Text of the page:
A last option could be that due to the fact that Mary conceived before being together with Joseph, families would reject to shelter them, and be the reason for which we have no data of the family whom they stayed with, but verse 44 tells that they would go with family and friends. Either at the beginning they were not accepted and then yes, or they were from the beginning and/or the fact of the virginal conception of Mary previous to getting together with Joseph was not known to the rest, at the beginning. We must also consider that Jesus was circumcised 8 days after His birth; they kept 40 days of their purification to then come to the temple to present the Child, who was firstborn, to the Lord and fulfil the Law of Moses, offering a pair of turtledoves or two young pigeons, which makes us deduce that they stood with the family and friends in the house of accommodation for some time, it was not an inn, which as the original Text of Luke it referred to the guest accommodation of private houses. We also know by the story that inns use to be in main roads.

So, we can conclude that Jesus was born in a private family house, the same the sheppards found, something they were used to, they were not sent to an inn of strangers, what we know today as motels and hotels, but a scene that would be familiar to them, because the Messiah came from Bethlehem of Judah, Hi house. The sacred Family was, then, received in a private house and the birth taken care by the women, matron mothers, who would support Mary and Joseph providing all that was needed for the Child and his mother.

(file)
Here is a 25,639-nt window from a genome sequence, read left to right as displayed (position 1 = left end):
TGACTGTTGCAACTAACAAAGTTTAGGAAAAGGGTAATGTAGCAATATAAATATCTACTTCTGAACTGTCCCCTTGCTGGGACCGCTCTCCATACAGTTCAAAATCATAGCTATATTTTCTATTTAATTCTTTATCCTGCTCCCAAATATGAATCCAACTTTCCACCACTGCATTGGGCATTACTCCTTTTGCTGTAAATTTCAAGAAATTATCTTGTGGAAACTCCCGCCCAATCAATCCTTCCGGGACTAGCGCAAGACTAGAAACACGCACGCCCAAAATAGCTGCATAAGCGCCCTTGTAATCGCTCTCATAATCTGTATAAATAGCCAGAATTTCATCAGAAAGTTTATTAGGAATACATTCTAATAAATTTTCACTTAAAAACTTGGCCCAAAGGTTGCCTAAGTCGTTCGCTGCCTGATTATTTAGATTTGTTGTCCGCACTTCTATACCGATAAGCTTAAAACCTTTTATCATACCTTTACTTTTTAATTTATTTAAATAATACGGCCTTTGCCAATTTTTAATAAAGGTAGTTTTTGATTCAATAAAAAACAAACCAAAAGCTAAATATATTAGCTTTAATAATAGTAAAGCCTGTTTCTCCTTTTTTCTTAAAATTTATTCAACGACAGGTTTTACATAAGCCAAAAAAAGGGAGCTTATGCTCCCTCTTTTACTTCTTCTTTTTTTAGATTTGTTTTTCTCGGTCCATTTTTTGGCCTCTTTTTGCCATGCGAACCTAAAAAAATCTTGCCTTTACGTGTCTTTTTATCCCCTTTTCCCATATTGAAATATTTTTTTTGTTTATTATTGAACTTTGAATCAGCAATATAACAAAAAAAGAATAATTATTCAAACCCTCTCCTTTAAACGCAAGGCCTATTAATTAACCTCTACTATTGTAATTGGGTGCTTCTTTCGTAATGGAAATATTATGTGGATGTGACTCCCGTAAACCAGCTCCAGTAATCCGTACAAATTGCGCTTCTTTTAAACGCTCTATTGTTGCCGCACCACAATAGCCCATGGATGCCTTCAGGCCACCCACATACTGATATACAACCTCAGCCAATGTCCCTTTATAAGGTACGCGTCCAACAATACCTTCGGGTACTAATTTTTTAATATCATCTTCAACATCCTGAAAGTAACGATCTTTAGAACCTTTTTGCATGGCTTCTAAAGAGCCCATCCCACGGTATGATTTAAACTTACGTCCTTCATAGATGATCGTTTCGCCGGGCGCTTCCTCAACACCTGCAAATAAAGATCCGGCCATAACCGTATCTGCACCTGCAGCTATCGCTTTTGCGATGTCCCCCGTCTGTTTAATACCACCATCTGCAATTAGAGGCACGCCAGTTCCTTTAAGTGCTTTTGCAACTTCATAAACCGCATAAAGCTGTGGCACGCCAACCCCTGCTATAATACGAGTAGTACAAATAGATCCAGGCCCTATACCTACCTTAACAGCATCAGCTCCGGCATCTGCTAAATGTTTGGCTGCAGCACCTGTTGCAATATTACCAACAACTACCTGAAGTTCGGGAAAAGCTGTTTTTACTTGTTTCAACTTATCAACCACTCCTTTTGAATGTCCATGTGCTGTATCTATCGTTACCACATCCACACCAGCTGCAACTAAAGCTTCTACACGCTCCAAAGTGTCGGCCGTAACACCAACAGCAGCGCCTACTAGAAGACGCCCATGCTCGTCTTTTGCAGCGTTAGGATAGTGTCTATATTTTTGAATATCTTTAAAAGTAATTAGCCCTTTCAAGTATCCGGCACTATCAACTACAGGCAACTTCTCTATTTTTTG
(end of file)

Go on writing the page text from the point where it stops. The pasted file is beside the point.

Did Jesus receive recognition as Messiah at birth? The visit of the magi (Matthew 2), of the sheppards and the words of Simeon, the elder of the temple and of the elder prophetess Anna in fact gave good testimony that, that Child was the King of kings, the awaited Messiah, the Christ.

We the conclude that Jesus was born between family, like any beloved child and received by His relatives and friends of His parents, of which many would reject Him as Messiah, but also from which some would receive Him as Saviour. The Bible and history have surprised us once more for good with the guide of the Holy Spirit, who teaches us all things always (John 14:26). Let’s celebrate that Jesus was born amongst the family and let us receive Him amongst our family, not only with presents, lights, food and good deeds in Christmas, but that our life must reflect that we have received Jesus in His birth, in His death on the Cross and raised, and amongst the Church we await His coming, in His kingdom. Amen! Merry Christmas amongst the family!